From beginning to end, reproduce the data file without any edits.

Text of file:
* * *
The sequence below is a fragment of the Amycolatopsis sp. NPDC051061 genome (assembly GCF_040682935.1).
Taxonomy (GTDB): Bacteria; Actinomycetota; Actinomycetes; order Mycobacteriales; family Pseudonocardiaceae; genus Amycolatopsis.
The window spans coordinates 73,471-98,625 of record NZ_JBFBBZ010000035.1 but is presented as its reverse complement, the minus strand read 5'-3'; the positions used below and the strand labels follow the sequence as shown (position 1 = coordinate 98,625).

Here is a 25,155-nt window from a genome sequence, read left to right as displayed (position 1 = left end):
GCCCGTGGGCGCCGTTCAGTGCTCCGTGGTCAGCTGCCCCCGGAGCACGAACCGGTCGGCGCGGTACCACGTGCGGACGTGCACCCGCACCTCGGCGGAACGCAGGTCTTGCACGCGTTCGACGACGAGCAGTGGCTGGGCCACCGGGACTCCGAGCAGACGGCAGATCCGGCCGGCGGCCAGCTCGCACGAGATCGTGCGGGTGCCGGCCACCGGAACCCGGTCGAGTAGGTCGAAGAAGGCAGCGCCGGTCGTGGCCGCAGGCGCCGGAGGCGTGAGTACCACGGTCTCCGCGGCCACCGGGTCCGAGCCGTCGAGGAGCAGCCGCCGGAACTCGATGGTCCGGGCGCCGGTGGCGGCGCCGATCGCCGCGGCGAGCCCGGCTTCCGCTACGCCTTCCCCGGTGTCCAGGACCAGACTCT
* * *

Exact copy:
The sequence below is a fragment of the Amycolatopsis sp. NPDC051061 genome (assembly GCF_040682935.1).
Taxonomy (GTDB): Bacteria; Actinomycetota; Actinomycetes; order Mycobacteriales; family Pseudonocardiaceae; genus Amycolatopsis.
The window spans coordinates 73,471-98,625 of record NZ_JBFBBZ010000035.1 but is presented as its reverse complement, the minus strand read 5'-3'; the positions used below and the strand labels follow the sequence as shown (position 1 = coordinate 98,625).

Here is a 25,155-nt window from a genome sequence, read left to right as displayed (position 1 = left end):
GCCCGTGGGCGCCGTTCAGTGCTCCGTGGTCAGCTGCCCCCGGAGCACGAACCGGTCGGCGCGGTACCACGTGCGGACGTGCACCCGCACCTCGGCGGAACGCAGGTCTTGCACGCGTTCGACGACGAGCAGTGGCTGGGCCACCGGGACTCCGAGCAGACGGCAGATCCGGCCGGCGGCCAGCTCGCACGAGATCGTGCGGGTGCCGGCCACCGGAACCCGGTCGAGTAGGTCGAAGAAGGCAGCGCCGGTCGTGGCCGCAGGCGCCGGAGGCGTGAGTACCACGGTCTCCGCGGCCACCGGGTCCGAGCCGTCGAGGAGCAGCCGCCGGAACTCGATGGTCCGGGCGCCGGTGGCGGCGCCGATCGCCGCGGCGAGCCCGGCTTCCGCTACGCCTTCCCCGGTGTCCAGGACCAGACTCT